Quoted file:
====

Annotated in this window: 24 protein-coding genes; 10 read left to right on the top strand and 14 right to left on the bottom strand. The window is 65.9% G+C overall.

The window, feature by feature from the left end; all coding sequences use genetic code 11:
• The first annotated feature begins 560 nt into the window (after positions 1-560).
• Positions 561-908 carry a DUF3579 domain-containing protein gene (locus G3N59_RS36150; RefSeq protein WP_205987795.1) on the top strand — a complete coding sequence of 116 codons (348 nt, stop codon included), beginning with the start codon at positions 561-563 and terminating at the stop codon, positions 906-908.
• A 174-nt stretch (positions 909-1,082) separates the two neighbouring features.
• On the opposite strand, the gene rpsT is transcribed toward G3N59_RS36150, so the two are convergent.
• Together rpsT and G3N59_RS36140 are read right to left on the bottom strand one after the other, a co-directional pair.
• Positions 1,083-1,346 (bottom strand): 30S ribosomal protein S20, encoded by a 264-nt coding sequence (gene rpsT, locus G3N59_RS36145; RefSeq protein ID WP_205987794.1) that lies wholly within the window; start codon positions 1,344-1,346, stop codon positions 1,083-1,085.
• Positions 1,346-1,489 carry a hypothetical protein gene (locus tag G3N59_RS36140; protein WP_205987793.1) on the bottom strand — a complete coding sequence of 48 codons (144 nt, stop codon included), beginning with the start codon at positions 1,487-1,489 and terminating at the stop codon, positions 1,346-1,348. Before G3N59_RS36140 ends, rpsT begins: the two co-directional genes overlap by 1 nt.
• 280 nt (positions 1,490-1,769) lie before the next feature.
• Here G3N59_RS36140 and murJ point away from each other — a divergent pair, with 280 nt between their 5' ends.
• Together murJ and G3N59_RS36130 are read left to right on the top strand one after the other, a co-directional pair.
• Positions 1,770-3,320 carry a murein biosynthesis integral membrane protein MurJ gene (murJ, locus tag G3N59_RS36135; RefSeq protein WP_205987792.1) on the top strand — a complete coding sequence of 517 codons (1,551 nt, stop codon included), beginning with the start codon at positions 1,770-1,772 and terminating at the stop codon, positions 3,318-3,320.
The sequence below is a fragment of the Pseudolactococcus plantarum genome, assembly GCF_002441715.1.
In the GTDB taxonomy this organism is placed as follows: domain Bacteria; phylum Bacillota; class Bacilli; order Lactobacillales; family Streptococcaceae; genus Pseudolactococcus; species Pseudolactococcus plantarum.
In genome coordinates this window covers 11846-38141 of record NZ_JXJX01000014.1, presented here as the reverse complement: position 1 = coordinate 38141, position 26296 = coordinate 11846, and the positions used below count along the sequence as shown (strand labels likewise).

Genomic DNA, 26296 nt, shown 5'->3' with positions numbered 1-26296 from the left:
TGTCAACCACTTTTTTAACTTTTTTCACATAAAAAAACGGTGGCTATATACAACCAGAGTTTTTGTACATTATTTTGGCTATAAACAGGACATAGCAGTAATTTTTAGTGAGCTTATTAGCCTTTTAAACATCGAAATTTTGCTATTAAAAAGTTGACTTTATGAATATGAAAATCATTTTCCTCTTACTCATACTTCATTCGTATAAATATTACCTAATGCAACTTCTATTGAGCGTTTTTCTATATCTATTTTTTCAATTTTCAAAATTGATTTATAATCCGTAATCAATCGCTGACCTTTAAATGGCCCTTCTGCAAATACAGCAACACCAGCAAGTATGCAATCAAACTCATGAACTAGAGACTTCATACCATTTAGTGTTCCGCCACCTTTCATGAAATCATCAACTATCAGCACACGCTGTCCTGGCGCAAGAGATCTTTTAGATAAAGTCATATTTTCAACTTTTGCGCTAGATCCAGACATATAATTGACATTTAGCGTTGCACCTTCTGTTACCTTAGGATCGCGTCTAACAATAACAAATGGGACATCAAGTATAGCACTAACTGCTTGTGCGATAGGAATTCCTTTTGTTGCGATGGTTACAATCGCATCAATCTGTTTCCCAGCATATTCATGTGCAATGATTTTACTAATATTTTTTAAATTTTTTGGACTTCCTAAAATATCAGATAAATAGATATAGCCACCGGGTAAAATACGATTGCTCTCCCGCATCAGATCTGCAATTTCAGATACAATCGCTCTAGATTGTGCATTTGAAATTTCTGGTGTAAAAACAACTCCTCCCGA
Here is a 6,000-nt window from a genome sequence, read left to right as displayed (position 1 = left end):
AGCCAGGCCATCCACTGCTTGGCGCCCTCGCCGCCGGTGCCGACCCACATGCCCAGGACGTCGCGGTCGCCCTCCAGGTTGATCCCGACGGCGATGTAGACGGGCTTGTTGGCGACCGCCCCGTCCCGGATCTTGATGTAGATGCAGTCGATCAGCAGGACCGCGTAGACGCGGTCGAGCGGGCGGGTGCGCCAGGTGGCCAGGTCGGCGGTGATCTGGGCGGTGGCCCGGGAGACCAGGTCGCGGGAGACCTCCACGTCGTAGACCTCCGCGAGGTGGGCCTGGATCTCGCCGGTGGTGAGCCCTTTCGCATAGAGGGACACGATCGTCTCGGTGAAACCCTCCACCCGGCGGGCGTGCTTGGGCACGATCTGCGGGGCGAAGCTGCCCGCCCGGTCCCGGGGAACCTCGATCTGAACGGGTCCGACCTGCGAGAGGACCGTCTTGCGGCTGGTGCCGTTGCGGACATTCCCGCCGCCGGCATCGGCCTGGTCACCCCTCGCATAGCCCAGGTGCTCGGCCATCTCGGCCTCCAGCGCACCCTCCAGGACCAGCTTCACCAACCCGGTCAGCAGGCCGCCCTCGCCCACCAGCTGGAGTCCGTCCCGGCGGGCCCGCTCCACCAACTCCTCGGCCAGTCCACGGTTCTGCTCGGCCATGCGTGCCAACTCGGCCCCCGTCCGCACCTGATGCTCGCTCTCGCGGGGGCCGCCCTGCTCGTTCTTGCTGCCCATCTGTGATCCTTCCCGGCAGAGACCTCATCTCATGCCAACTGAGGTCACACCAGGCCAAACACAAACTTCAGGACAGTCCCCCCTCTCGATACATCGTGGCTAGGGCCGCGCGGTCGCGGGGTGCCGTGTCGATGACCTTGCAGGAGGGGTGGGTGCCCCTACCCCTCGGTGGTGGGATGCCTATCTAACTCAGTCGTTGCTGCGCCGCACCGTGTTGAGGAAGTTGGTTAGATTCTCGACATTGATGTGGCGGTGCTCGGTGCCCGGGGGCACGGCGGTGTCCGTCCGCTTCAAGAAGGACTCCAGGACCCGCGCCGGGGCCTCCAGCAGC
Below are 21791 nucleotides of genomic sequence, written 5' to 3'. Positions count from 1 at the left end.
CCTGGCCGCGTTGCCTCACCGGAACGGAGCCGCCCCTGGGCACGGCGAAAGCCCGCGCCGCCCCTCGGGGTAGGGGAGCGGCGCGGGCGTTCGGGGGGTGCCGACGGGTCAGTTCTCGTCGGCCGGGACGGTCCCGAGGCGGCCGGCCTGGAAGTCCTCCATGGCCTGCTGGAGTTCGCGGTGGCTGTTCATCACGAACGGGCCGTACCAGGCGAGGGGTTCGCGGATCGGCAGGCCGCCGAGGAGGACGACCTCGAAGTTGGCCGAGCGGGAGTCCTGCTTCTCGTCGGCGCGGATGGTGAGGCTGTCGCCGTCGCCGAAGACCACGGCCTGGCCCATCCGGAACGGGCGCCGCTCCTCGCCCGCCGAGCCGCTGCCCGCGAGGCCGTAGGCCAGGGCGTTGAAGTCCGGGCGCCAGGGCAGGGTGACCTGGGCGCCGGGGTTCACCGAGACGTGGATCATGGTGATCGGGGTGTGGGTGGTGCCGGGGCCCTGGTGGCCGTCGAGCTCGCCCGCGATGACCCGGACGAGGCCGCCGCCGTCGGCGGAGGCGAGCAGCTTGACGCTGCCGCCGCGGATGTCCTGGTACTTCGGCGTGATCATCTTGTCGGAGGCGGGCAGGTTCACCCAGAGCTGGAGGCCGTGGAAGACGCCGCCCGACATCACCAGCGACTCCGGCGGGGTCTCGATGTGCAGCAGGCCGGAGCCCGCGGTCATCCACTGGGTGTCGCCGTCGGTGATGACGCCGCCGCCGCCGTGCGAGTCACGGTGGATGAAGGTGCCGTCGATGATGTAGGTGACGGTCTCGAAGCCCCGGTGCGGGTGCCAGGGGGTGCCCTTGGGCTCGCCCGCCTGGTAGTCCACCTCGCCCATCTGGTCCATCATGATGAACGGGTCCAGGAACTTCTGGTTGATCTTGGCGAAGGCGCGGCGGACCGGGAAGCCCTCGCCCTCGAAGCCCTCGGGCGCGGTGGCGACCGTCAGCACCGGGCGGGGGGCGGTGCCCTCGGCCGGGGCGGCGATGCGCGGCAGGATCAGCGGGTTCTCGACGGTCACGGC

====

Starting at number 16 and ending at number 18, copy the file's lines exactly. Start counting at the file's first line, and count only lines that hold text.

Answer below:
In genome coordinates this window covers 11846-38141 of record NZ_JXJX01000014.1, presented here as the reverse complement: position 1 = coordinate 38141, position 26296 = coordinate 11846, and the positions used below count along the sequence as shown (strand labels likewise).

Genomic DNA, 26296 nt, shown 5'->3' with positions numbered 1-26296 from the left:
TGTCAACCACTTTTTTAACTTTTTTCACATAAAAAAACGGTGGCTATATACAACCAGAGTTTTTGTACATTATTTTGGCTATAAACAGGACATAGCAGTAATTTTTAGTGAGCTTATTAGCCTTTTAAACATCGAAATTTTGCTATTAAAAAGTTGACTTTATGAATATGAAAATCATTTTCCTCTTACTCATACTTCATTCGTATAAATATTACCTAATGCAACTTCTATTGAGCGTTTTTCTATATCTATTTTTTCAATTTTCAAAATTGATTTATAATCCGTAATCAATCGCTGACCTTTAAATGGCCCTTCTGCAAATACAGCAACACCAGCAAGTATGCAATCAAACTCATGAACTAGAGACTTCATACCATTTAGTGTTCCGCCACCTTTCATGAAATCATCAACTATCAGCACACGCTGTCCTGGCGCAAGAGATCTTTTAGATAAAGTCATATTTTCAACTTTTGCGCTAGATCCAGACATATAATTGACATTTAGCGTTGCACCTTCTGTTACCTTAGGATCGCGTCTAACAATAACAAATGGGACATCAAGTATAGCACTAACTGCTTGTGCGATAGGAATTCCTTTTGTTGCGATGGTTACAATCGCATCAATCTGTTTCCCAGCATATTCATGTGCAATGATTTTACTAATATTTTTTAAATTTTTTGGACTTCCTAAAATATCAGATAAATAGATATAGCCACCGGGTAAAATACGATTGCTCTCCCGCATCAGATCTGCAATTTCAGATACAATCGCTCTAGATTGTGCATTTGAAATTTCTGGTGTAAAAACAACTCCTCCCGA